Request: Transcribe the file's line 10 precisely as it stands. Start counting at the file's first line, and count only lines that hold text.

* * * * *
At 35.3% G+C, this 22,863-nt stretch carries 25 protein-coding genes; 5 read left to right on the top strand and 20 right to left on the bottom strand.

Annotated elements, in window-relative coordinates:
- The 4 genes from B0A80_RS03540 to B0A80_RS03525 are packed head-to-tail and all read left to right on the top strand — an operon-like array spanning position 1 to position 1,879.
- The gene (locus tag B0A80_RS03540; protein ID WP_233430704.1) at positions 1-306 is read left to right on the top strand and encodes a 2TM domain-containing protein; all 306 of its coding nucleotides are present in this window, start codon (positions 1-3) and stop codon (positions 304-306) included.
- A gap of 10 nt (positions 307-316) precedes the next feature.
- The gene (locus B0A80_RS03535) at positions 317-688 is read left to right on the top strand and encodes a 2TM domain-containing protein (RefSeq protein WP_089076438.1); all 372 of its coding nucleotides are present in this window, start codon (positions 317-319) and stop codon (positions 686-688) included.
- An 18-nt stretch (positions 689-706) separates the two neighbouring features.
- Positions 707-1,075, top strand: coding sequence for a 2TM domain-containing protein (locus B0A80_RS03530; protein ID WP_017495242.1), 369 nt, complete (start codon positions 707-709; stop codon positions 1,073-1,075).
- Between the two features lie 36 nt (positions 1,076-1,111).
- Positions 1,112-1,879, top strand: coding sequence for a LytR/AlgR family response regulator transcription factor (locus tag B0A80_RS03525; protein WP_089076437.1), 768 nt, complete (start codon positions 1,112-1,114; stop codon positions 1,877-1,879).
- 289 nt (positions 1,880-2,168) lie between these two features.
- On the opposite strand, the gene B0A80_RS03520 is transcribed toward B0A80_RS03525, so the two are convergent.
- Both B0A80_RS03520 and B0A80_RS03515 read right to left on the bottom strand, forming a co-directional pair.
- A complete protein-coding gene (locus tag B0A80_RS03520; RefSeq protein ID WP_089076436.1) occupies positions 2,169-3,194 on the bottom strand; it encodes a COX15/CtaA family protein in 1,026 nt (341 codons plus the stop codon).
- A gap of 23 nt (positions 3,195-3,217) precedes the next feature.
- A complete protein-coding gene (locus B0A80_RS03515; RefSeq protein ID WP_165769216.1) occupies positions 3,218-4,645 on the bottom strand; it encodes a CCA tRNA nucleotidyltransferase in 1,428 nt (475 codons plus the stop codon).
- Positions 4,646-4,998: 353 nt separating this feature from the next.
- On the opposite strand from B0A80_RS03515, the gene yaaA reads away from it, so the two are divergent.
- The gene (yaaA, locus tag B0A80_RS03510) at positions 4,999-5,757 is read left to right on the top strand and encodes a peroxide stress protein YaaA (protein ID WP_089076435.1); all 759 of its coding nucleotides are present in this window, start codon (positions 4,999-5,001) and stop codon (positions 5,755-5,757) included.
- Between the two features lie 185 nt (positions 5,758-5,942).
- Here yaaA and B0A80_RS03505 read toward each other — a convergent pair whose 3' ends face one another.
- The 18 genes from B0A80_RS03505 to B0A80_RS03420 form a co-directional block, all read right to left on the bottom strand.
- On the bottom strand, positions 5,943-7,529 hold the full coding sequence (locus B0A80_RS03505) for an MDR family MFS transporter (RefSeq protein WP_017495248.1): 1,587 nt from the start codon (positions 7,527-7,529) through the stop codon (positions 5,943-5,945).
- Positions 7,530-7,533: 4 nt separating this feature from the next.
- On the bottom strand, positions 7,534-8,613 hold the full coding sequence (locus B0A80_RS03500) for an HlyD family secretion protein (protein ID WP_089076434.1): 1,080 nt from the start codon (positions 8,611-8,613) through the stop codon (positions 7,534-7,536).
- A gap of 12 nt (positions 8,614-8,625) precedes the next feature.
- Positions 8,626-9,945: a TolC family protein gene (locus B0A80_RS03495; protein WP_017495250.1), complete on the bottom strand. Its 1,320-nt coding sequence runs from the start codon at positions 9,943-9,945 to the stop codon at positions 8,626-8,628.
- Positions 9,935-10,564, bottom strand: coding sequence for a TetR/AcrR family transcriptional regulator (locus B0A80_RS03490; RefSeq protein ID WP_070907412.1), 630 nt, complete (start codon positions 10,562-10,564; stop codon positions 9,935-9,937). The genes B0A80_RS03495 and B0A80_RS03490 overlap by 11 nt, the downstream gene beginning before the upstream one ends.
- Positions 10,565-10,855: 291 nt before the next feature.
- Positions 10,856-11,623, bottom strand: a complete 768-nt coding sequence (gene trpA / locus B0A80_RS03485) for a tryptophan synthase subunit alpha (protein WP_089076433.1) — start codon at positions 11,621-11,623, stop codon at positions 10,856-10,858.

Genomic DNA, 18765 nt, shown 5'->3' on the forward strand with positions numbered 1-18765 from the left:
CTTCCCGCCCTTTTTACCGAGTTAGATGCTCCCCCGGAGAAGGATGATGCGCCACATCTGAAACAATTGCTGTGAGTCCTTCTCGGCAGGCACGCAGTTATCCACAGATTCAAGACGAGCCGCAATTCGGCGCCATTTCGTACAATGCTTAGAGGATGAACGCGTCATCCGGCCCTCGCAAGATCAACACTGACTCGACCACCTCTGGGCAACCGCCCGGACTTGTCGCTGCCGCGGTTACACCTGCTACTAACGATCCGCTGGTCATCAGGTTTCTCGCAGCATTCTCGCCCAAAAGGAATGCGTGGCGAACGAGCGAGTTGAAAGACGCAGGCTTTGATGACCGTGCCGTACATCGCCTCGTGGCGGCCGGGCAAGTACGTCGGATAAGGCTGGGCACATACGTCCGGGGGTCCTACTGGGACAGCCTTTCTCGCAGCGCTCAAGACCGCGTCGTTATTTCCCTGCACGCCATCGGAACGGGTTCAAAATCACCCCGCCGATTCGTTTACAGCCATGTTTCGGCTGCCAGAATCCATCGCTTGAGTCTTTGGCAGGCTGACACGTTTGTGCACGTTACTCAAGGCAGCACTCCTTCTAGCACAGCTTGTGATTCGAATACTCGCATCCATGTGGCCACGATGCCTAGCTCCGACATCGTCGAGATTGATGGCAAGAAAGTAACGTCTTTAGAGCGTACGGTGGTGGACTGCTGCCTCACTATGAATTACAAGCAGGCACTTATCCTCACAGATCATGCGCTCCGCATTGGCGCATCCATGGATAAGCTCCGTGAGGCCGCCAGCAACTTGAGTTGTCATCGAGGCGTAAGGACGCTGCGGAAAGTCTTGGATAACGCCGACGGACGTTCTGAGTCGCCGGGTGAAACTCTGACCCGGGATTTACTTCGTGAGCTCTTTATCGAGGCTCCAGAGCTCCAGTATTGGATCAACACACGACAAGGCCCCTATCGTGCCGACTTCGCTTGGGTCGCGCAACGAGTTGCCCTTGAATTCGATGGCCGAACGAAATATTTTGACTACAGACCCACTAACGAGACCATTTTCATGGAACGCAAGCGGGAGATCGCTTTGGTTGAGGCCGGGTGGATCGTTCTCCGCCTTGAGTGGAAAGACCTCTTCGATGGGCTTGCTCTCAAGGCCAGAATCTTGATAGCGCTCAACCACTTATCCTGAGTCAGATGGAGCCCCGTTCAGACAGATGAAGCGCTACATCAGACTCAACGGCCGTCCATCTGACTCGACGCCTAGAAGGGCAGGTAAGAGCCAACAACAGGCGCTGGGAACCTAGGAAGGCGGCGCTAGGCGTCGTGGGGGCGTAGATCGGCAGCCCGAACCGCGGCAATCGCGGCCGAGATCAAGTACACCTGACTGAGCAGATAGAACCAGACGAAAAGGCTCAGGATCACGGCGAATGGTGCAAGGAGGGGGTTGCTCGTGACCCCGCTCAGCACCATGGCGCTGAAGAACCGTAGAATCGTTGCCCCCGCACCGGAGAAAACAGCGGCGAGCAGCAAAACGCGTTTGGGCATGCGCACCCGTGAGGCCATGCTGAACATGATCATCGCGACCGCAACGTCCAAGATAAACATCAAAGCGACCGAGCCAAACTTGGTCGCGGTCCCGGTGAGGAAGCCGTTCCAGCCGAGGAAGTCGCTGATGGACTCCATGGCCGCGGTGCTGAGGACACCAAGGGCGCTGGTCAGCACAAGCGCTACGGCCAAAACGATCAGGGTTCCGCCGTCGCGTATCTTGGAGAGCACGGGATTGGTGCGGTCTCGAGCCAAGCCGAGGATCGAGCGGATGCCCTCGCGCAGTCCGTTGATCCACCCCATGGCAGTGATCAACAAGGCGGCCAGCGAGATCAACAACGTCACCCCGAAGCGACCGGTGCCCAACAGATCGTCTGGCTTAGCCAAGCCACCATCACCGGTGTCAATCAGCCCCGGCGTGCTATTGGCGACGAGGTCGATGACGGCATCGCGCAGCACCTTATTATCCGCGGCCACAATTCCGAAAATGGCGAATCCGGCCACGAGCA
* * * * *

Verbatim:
- Positions 1,112-1,879, top strand: coding sequence for a LytR/AlgR family response regulator transcription factor (locus tag B0A80_RS03525; protein WP_089076437.1), 768 nt, complete (start codon positions 1,112-1,114; stop codon positions 1,877-1,879).